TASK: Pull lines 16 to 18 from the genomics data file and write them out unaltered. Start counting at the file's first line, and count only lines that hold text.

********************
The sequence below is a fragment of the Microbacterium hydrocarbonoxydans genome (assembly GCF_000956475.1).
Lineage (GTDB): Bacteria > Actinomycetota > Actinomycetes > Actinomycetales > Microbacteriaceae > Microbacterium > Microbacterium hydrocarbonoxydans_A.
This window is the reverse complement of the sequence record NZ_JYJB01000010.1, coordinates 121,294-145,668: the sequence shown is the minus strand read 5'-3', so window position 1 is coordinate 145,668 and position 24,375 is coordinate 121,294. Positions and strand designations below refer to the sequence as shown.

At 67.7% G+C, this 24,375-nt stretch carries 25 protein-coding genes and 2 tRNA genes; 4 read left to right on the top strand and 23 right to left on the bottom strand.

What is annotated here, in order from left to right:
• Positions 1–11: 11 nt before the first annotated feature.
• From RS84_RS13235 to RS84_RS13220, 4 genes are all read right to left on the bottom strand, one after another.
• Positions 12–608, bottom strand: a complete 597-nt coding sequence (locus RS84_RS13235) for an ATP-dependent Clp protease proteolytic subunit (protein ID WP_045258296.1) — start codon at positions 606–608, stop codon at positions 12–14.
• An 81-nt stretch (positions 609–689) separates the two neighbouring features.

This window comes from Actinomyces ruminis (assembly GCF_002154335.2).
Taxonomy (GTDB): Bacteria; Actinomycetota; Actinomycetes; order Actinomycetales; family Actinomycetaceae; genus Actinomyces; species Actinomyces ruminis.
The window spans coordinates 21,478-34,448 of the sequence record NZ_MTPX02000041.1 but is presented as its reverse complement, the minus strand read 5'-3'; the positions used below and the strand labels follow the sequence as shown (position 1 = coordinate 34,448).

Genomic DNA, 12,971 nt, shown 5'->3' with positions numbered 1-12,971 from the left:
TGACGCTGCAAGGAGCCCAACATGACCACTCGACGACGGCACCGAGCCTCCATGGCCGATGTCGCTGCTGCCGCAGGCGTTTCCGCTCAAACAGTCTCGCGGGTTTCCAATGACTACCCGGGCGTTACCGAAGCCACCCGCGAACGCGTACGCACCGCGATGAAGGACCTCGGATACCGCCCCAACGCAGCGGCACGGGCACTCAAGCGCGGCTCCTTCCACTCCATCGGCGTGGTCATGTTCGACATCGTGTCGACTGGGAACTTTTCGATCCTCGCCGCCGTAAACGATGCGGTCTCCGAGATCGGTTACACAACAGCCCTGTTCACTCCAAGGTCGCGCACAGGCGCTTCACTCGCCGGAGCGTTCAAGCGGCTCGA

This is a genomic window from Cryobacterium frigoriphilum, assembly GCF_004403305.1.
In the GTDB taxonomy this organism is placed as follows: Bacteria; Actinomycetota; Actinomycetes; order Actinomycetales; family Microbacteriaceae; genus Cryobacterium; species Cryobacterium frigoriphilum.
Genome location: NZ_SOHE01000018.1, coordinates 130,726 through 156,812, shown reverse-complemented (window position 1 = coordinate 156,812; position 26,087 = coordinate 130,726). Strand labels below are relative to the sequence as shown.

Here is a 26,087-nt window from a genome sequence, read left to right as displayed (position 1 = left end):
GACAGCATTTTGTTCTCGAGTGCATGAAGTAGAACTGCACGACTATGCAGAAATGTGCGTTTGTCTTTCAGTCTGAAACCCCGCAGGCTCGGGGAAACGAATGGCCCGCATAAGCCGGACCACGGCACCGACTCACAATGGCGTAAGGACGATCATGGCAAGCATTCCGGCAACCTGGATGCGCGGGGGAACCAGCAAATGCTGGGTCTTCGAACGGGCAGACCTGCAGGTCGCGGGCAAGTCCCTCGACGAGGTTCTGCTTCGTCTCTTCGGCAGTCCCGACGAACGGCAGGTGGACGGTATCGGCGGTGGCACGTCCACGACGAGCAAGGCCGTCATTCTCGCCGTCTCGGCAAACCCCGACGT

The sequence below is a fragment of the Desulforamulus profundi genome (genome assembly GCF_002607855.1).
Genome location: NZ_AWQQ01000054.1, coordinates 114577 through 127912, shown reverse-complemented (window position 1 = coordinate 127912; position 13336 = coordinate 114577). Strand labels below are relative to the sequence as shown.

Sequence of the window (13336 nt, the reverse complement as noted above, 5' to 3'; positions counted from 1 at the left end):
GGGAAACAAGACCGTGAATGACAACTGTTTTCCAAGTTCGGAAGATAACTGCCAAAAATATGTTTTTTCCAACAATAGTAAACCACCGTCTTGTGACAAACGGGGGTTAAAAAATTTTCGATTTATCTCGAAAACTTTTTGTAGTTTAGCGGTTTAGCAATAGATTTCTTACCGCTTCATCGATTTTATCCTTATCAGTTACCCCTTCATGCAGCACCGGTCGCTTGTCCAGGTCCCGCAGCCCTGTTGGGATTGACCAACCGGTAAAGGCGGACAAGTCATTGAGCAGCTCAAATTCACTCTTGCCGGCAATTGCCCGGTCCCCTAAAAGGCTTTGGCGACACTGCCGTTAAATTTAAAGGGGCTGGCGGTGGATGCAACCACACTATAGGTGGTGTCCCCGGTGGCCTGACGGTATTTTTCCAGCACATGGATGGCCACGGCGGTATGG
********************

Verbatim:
In the GTDB taxonomy this organism is placed as follows: Bacteria; Actinomycetota; Actinomycetes; order Actinomycetales; family Microbacteriaceae; genus Cryobacterium; species Cryobacterium frigoriphilum.
Genome location: NZ_SOHE01000018.1, coordinates 130,726 through 156,812, shown reverse-complemented (window position 1 = coordinate 156,812; position 26,087 = coordinate 130,726). Strand labels below are relative to the sequence as shown.

Here is a 26,087-nt window from a genome sequence, read left to right as displayed (position 1 = left end):